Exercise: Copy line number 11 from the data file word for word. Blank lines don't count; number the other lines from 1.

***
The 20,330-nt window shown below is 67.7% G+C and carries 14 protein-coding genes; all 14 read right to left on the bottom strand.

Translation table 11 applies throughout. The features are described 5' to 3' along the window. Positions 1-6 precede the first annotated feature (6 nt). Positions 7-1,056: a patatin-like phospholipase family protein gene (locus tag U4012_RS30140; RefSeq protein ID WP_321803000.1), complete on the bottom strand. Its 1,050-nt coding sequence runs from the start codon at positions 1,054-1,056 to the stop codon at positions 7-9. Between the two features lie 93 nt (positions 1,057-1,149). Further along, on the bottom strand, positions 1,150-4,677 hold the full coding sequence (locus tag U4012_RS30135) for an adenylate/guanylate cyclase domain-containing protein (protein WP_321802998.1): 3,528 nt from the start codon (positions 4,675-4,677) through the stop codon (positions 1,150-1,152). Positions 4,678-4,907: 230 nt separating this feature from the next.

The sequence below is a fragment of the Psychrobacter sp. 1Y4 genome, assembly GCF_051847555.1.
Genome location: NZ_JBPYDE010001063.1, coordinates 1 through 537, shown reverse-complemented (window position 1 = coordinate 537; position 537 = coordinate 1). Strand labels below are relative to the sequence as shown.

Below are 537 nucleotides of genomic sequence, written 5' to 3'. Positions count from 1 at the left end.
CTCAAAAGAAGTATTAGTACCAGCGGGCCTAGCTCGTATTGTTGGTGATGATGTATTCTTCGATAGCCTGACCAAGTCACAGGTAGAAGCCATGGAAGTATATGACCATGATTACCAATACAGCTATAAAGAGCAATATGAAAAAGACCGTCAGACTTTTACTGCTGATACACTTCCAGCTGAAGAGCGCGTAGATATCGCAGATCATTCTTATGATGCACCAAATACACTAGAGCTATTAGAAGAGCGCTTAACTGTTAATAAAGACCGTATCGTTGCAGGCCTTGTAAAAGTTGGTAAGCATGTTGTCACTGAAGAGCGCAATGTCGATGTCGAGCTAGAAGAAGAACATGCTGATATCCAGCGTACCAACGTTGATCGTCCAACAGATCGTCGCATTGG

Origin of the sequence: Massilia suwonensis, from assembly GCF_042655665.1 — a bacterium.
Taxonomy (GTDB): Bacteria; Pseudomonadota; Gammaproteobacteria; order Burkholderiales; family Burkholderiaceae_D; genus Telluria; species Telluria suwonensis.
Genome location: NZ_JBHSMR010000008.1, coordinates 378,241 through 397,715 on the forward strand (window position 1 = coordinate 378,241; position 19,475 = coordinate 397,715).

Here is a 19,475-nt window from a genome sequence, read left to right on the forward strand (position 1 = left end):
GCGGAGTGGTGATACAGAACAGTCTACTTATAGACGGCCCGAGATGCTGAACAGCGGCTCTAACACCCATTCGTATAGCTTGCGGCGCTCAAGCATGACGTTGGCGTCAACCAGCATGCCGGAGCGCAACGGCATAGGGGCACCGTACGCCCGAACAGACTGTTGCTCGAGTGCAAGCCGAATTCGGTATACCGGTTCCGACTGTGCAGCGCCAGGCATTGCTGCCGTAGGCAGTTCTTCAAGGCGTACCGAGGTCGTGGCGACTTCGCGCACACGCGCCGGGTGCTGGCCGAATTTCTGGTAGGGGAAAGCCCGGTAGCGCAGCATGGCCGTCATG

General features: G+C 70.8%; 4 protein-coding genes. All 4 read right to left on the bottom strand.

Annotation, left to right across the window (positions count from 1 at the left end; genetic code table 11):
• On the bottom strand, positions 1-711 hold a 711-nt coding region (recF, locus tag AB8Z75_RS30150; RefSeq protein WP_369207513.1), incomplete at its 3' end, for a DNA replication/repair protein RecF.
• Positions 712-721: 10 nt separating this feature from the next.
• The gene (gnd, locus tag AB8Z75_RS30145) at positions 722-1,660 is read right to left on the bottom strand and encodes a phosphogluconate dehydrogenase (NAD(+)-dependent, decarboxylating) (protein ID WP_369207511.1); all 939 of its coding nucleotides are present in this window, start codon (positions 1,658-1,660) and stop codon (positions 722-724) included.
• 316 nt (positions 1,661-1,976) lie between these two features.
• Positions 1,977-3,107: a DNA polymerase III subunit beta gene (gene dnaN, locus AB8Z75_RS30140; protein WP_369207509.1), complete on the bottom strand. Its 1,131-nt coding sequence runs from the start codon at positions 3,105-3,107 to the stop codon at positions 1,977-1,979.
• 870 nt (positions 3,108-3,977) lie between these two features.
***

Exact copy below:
GCGGAGTGGTGATACAGAACAGTCTACTTATAGACGGCCCGAGATGCTGAACAGCGGCTCTAACACCCATTCGTATAGCTTGCGGCGCTCAAGCATGACGTTGGCGTCAACCAGCATGCCGGAGCGCAACGGCATAGGGGCACCGTACGCCCGAACAGACTGTTGCTCGAGTGCAAGCCGAATTCGGTATACCGGTTCCGACTGTGCAGCGCCAGGCATTGCTGCCGTAGGCAGTTCTTCAAGGCGTACCGAGGTCGTGGCGACTTCGCGCACACGCGCCGGGTGCTGGCCGAATTTCTGGTAGGGGAAAGCCCGGTAGCGCAGCATGGCCGTCATG